Alabama Judges Ignoring Jury Verdicts Leads to Nation’s Highest Death Sentencing Rate


Last night, Vernon Madison avoided becoming the 58th person executed in the State of Alabama in the modern death penalty era, after the Eleventh Circuit Court of Appeals and the United States Supreme Court ruled that his execution should be stayed because of questions about his competency.

Receiving less attention is that, in most Alabama courtrooms, Mr. Madison would not have been sentenced to death in the first place, because his jury returned a verdict for a sentence of life imprisonment without parole. Mr. Madison was condemned to death solely because the judge in his case overrode the jury’s verdict.

Of the 33 states with the death penalty, Alabama is the only jurisdiction where judges routinely override jury verdicts of life to impose capital punishment. Since 1976, Alabama judges have overridden jury verdicts 112 times.

Most judges in Alabama have never overridden a jury verdict of life, but some often do so. Judge Ferrill McRae, the Mobile County Circuit Judge who overrode the jury’s verdict and sentenced Mr. Madison to death, has overridden six jury verdicts of life without parole – more than any other judge in Alabama. United States Supreme Court Justice Sonia Sotomayor cited Judge McRae in her dissent criticizing judicial override in Alabama, observing that he “campaigned by running several advertisements voicing his support for capital punishment” and boasting about specific cases in which he had imposed the death penalty. The dissent concluded that the only empirically supported reason why Alabama judges alone continue to override jury verdicts is one that “casts a cloud of illegitimacy over the criminal justice system: Alabama judges, who are elected in partisan proceedings, appear to have succumbed to electoral pressures.”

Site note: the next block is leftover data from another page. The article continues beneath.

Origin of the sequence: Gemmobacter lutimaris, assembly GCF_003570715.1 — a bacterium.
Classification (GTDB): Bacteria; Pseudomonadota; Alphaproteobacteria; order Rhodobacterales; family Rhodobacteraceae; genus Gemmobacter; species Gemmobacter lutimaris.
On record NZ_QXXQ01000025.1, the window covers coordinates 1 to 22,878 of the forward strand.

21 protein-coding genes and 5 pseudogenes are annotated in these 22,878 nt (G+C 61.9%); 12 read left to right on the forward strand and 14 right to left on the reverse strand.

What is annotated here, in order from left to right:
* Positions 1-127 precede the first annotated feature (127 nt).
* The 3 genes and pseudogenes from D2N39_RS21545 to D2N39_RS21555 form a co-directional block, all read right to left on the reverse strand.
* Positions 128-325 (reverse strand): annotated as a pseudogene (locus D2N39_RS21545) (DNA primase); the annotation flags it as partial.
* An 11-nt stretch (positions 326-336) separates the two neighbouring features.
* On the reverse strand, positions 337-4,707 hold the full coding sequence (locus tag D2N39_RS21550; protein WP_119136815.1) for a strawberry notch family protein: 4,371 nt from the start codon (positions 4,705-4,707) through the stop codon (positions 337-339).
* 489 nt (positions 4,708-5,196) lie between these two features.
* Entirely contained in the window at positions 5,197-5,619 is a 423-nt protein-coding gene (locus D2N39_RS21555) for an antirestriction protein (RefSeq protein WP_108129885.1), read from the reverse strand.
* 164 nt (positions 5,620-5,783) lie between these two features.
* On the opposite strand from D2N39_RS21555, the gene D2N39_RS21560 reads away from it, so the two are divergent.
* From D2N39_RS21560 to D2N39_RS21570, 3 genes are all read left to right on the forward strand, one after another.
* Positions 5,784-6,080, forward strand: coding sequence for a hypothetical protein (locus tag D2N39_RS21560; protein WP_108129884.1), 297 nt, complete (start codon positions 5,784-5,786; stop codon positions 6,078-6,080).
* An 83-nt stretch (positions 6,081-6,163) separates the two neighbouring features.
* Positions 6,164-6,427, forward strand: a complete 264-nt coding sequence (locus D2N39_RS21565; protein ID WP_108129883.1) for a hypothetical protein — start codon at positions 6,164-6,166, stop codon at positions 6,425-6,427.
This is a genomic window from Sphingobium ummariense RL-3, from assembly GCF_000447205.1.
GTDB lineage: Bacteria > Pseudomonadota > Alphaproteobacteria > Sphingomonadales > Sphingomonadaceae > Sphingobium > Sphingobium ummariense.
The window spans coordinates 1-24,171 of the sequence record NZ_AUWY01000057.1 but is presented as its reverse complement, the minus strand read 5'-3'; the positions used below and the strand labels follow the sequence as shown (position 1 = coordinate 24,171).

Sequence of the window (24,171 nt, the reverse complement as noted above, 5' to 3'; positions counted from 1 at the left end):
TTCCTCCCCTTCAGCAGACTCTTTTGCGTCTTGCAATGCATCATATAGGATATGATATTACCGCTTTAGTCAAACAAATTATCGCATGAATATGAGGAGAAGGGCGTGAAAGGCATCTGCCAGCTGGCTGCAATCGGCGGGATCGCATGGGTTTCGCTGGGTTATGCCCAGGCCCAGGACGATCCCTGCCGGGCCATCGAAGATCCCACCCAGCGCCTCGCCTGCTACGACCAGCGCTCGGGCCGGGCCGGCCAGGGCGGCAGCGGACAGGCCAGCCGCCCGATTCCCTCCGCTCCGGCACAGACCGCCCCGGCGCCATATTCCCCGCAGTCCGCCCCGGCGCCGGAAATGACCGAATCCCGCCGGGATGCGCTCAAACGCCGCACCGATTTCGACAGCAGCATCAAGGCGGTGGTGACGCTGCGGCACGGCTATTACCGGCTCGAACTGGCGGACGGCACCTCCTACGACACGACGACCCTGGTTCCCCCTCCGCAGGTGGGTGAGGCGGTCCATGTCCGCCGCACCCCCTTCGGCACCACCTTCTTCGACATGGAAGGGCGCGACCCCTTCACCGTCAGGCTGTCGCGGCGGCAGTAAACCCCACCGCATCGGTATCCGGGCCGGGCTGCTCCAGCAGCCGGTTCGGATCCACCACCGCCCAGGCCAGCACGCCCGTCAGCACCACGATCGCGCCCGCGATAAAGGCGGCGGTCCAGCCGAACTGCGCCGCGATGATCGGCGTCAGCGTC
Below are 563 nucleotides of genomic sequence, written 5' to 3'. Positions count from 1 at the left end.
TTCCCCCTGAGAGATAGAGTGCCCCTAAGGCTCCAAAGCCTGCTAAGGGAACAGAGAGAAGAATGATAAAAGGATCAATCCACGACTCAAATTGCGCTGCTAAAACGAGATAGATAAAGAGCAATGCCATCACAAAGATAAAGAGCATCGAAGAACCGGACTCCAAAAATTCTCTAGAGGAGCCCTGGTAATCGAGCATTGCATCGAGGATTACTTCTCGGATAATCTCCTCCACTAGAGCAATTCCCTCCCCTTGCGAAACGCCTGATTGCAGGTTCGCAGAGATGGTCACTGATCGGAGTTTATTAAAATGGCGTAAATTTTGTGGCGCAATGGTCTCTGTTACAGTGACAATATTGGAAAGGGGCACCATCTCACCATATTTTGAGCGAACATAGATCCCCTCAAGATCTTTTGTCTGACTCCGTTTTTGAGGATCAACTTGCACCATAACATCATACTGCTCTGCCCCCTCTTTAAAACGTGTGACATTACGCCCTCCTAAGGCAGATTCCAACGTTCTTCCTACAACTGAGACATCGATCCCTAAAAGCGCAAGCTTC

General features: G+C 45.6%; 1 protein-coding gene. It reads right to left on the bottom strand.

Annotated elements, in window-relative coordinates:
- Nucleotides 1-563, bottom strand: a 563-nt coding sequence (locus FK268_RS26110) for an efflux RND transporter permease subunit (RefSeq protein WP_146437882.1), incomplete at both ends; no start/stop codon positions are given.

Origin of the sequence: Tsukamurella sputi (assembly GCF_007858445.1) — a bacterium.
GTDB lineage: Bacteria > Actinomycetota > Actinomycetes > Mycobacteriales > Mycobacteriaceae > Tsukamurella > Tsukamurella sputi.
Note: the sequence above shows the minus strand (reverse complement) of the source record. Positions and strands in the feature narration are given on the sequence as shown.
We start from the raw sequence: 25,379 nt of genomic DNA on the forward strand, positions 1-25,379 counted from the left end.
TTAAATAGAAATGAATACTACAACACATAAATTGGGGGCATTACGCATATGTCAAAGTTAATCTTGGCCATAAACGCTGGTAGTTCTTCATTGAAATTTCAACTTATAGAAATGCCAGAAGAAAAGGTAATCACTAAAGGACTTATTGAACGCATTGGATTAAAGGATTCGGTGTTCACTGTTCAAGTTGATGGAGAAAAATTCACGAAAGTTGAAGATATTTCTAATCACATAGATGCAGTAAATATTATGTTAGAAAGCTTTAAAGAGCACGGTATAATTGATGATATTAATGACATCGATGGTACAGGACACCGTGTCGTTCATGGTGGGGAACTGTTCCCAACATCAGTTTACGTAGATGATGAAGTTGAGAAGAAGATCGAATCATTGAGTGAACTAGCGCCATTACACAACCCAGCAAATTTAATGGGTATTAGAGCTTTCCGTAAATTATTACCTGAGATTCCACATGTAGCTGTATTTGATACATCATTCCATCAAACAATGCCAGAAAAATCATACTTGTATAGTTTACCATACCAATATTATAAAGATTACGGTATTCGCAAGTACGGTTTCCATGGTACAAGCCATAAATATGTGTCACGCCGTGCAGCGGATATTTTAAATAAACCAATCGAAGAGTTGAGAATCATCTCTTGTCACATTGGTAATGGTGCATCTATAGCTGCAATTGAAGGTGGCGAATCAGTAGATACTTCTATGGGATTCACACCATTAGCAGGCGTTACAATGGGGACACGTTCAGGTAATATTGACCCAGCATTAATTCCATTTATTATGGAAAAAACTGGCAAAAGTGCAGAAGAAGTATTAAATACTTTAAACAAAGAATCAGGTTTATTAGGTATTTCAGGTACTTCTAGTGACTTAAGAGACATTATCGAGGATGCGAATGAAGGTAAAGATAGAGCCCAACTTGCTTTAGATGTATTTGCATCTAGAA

As the Birmingham News recently reported, Alabama is an outlier on the death penalty. Because of judge override, Alabama has the highest death sentencing rate in the country.

Recent decisions from the United States Supreme Court have reinvigorated the debate about whether Alabama’s judge override scheme is constitutional. In January, the Court in Hurst v. Florida struck down Florida’s capital sentencing scheme, which also allowed judges to override jury verdicts for life imprisonment. In the wake of that decision, Florida’s legislature changed the law and eliminated override. Alabama’s capital sentencing scheme has the same defect that the Supreme Court declared unconstitutional in Hurst, and last week, the Court granted review in a case challenging Alabama’s death penalty scheme, vacated the death sentence, and remanded for reconsideration in light of Hurst.

Because of judge override, Alabama has the highest death sentencing rate in the country.